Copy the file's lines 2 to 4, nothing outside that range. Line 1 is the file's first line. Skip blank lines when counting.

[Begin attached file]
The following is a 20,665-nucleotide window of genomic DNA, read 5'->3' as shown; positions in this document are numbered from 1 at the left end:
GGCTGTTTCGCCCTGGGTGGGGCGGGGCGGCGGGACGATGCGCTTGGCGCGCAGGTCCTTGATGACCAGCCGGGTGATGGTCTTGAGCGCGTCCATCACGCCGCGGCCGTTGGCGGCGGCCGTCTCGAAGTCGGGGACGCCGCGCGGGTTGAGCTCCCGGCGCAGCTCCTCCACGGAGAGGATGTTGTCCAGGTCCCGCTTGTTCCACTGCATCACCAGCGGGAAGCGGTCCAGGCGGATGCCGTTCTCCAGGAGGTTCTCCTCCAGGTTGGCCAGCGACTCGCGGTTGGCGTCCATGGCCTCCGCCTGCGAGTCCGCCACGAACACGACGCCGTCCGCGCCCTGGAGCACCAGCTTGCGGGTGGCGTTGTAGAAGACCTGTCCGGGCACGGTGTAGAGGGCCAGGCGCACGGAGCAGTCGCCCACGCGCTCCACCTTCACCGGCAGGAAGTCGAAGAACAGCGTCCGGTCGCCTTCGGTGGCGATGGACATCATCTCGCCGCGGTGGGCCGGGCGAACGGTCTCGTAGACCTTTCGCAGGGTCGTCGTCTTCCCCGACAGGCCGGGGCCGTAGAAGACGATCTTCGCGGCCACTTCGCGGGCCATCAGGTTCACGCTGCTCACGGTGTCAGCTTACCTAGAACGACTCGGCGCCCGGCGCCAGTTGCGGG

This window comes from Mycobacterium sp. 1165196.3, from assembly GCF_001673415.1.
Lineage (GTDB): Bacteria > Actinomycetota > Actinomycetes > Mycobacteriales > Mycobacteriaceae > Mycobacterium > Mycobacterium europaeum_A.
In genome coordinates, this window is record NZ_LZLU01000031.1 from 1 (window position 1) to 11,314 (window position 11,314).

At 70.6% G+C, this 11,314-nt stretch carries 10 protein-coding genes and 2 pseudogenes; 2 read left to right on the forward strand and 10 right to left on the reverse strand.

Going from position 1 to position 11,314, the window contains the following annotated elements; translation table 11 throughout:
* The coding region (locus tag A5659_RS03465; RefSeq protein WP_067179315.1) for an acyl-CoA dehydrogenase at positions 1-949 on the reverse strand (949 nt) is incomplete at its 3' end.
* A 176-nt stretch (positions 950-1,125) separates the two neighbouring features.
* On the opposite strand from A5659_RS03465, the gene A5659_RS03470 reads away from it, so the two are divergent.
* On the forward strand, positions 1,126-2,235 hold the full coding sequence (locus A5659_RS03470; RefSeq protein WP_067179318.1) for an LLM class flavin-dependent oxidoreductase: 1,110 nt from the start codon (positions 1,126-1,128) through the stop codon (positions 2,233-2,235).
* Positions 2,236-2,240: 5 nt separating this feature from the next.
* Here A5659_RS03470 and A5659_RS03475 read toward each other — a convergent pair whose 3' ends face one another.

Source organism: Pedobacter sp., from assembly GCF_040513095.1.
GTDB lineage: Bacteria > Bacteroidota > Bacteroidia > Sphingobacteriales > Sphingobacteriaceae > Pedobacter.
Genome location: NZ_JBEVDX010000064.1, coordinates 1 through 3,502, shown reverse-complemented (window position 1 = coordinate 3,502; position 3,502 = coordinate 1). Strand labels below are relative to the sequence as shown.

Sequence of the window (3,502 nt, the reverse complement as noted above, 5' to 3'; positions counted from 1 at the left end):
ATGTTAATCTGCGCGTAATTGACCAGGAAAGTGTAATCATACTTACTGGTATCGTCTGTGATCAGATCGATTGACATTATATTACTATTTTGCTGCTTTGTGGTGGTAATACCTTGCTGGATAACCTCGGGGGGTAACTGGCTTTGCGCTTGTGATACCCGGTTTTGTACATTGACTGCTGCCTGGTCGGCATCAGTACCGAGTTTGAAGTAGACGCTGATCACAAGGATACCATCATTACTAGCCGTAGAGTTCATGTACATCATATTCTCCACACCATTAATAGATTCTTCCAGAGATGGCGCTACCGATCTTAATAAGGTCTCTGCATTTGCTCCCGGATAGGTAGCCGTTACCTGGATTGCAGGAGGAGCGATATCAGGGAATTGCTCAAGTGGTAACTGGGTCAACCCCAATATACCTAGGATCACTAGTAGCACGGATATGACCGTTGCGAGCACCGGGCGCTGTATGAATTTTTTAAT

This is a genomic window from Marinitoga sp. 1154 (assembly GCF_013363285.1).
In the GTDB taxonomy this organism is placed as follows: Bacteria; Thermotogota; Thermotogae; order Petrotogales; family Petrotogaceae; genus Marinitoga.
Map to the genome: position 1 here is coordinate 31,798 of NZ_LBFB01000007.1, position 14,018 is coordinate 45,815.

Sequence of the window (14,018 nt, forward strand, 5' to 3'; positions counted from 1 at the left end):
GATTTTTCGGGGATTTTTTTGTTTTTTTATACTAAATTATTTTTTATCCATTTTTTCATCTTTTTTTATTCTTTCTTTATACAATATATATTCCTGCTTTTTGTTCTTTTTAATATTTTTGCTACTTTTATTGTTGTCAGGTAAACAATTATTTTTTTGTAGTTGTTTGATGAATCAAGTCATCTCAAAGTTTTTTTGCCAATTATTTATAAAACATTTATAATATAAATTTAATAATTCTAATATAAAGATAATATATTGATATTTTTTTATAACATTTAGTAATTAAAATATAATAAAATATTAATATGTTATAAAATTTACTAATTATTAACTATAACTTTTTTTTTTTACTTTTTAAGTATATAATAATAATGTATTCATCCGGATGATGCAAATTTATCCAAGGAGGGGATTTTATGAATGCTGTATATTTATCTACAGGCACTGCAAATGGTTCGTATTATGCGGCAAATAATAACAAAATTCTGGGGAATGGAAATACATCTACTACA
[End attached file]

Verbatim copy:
GGCTGTTTCGCCCTGGGTGGGGCGGGGCGGCGGGACGATGCGCTTGGCGCGCAGGTCCTTGATGACCAGCCGGGTGATGGTCTTGAGCGCGTCCATCACGCCGCGGCCGTTGGCGGCGGCCGTCTCGAAGTCGGGGACGCCGCGCGGGTTGAGCTCCCGGCGCAGCTCCTCCACGGAGAGGATGTTGTCCAGGTCCCGCTTGTTCCACTGCATCACCAGCGGGAAGCGGTCCAGGCGGATGCCGTTCTCCAGGAGGTTCTCCTCCAGGTTGGCCAGCGACTCGCGGTTGGCGTCCATGGCCTCCGCCTGCGAGTCCGCCACGAACACGACGCCGTCCGCGCCCTGGAGCACCAGCTTGCGGGTGGCGTTGTAGAAGACCTGTCCGGGCACGGTGTAGAGGGCCAGGCGCACGGAGCAGTCGCCCACGCGCTCCACCTTCACCGGCAGGAAGTCGAAGAACAGCGTCCGGTCGCCTTCGGTGGCGATGGACATCATCTCGCCGCGGTGGGCCGGGCGAACGGTCTCGTAGACCTTTCGCAGGGTCGTCGTCTTCCCCGACAGGCCGGGGCCGTAGAAGACGATCTTCGCGGCCACTTCGCGGGCCATCAGGTTCACGCTGCTCACGGTGTCAGCTTACCTAGAACGACTCGGCGCCCGGCGCCAGTTGCGGG

This window comes from Mycobacterium sp. 1165196.3, from assembly GCF_001673415.1.
Lineage (GTDB): Bacteria > Actinomycetota > Actinomycetes > Mycobacteriales > Mycobacteriaceae > Mycobacterium > Mycobacterium europaeum_A.